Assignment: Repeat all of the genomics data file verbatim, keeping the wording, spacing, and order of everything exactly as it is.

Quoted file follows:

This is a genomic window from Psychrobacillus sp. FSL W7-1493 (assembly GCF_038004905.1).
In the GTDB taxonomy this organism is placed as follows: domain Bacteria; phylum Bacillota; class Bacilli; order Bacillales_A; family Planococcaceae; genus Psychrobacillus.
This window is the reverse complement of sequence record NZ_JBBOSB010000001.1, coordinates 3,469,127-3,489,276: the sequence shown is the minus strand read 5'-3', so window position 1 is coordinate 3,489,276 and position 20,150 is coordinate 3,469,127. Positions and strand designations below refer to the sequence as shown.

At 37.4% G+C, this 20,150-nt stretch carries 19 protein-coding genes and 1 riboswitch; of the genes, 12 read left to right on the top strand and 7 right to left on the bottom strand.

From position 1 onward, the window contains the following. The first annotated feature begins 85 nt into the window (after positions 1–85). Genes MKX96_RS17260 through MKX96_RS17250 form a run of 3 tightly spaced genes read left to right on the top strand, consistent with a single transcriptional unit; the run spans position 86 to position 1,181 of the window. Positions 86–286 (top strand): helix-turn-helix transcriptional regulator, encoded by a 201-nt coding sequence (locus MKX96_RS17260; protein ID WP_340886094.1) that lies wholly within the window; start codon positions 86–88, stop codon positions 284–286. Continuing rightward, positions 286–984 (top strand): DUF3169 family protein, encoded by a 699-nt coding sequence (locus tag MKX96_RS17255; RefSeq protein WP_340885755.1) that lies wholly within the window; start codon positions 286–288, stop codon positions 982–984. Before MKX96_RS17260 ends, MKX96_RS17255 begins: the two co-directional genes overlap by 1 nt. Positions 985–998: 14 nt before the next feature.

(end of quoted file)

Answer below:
This is a genomic window from Psychrobacillus sp. FSL W7-1493 (assembly GCF_038004905.1).
In the GTDB taxonomy this organism is placed as follows: domain Bacteria; phylum Bacillota; class Bacilli; order Bacillales_A; family Planococcaceae; genus Psychrobacillus.
This window is the reverse complement of sequence record NZ_JBBOSB010000001.1, coordinates 3,469,127-3,489,276: the sequence shown is the minus strand read 5'-3', so window position 1 is coordinate 3,489,276 and position 20,150 is coordinate 3,469,127. Positions and strand designations below refer to the sequence as shown.

At 37.4% G+C, this 20,150-nt stretch carries 19 protein-coding genes and 1 riboswitch; of the genes, 12 read left to right on the top strand and 7 right to left on the bottom strand.

From position 1 onward, the window contains the following. The first annotated feature begins 85 nt into the window (after positions 1–85). Genes MKX96_RS17260 through MKX96_RS17250 form a run of 3 tightly spaced genes read left to right on the top strand, consistent with a single transcriptional unit; the run spans position 86 to position 1,181 of the window. Positions 86–286 (top strand): helix-turn-helix transcriptional regulator, encoded by a 201-nt coding sequence (locus MKX96_RS17260; protein ID WP_340886094.1) that lies wholly within the window; start codon positions 86–88, stop codon positions 284–286. Continuing rightward, positions 286–984 (top strand): DUF3169 family protein, encoded by a 699-nt coding sequence (locus tag MKX96_RS17255; RefSeq protein WP_340885755.1) that lies wholly within the window; start codon positions 286–288, stop codon positions 982–984. Before MKX96_RS17260 ends, MKX96_RS17255 begins: the two co-directional genes overlap by 1 nt. Positions 985–998: 14 nt before the next feature.